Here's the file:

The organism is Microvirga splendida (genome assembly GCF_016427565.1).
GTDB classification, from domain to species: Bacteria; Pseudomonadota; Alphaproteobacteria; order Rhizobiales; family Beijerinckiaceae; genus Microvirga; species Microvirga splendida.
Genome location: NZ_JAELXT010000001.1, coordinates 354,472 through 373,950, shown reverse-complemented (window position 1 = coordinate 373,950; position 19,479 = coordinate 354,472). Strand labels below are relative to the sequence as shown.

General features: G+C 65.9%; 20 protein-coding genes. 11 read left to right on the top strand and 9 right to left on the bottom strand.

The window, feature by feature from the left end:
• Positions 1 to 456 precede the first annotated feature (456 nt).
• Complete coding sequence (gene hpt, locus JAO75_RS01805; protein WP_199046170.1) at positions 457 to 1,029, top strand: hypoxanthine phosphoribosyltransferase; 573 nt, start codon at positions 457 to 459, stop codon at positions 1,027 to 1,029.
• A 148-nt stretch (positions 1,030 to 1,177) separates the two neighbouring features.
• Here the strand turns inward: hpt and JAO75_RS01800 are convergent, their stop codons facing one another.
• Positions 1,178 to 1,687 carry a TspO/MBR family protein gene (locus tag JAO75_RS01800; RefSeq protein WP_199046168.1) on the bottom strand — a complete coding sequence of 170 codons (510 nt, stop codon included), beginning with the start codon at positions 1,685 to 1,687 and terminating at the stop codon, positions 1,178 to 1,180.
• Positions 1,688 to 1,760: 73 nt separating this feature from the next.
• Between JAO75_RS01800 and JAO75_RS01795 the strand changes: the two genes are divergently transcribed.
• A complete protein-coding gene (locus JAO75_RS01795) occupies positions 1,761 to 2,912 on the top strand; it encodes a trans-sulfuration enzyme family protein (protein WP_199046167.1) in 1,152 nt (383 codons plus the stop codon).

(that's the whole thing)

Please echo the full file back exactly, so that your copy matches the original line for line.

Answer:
The organism is Microvirga splendida (genome assembly GCF_016427565.1).
GTDB classification, from domain to species: Bacteria; Pseudomonadota; Alphaproteobacteria; order Rhizobiales; family Beijerinckiaceae; genus Microvirga; species Microvirga splendida.
Genome location: NZ_JAELXT010000001.1, coordinates 354,472 through 373,950, shown reverse-complemented (window position 1 = coordinate 373,950; position 19,479 = coordinate 354,472). Strand labels below are relative to the sequence as shown.

General features: G+C 65.9%; 20 protein-coding genes. 11 read left to right on the top strand and 9 right to left on the bottom strand.

The window, feature by feature from the left end:
• Positions 1 to 456 precede the first annotated feature (456 nt).
• Complete coding sequence (gene hpt, locus JAO75_RS01805; protein WP_199046170.1) at positions 457 to 1,029, top strand: hypoxanthine phosphoribosyltransferase; 573 nt, start codon at positions 457 to 459, stop codon at positions 1,027 to 1,029.
• A 148-nt stretch (positions 1,030 to 1,177) separates the two neighbouring features.
• Here the strand turns inward: hpt and JAO75_RS01800 are convergent, their stop codons facing one another.
• Positions 1,178 to 1,687 carry a TspO/MBR family protein gene (locus tag JAO75_RS01800; RefSeq protein WP_199046168.1) on the bottom strand — a complete coding sequence of 170 codons (510 nt, stop codon included), beginning with the start codon at positions 1,685 to 1,687 and terminating at the stop codon, positions 1,178 to 1,180.
• Positions 1,688 to 1,760: 73 nt separating this feature from the next.
• Between JAO75_RS01800 and JAO75_RS01795 the strand changes: the two genes are divergently transcribed.
• A complete protein-coding gene (locus JAO75_RS01795) occupies positions 1,761 to 2,912 on the top strand; it encodes a trans-sulfuration enzyme family protein (protein WP_199046167.1) in 1,152 nt (383 codons plus the stop codon).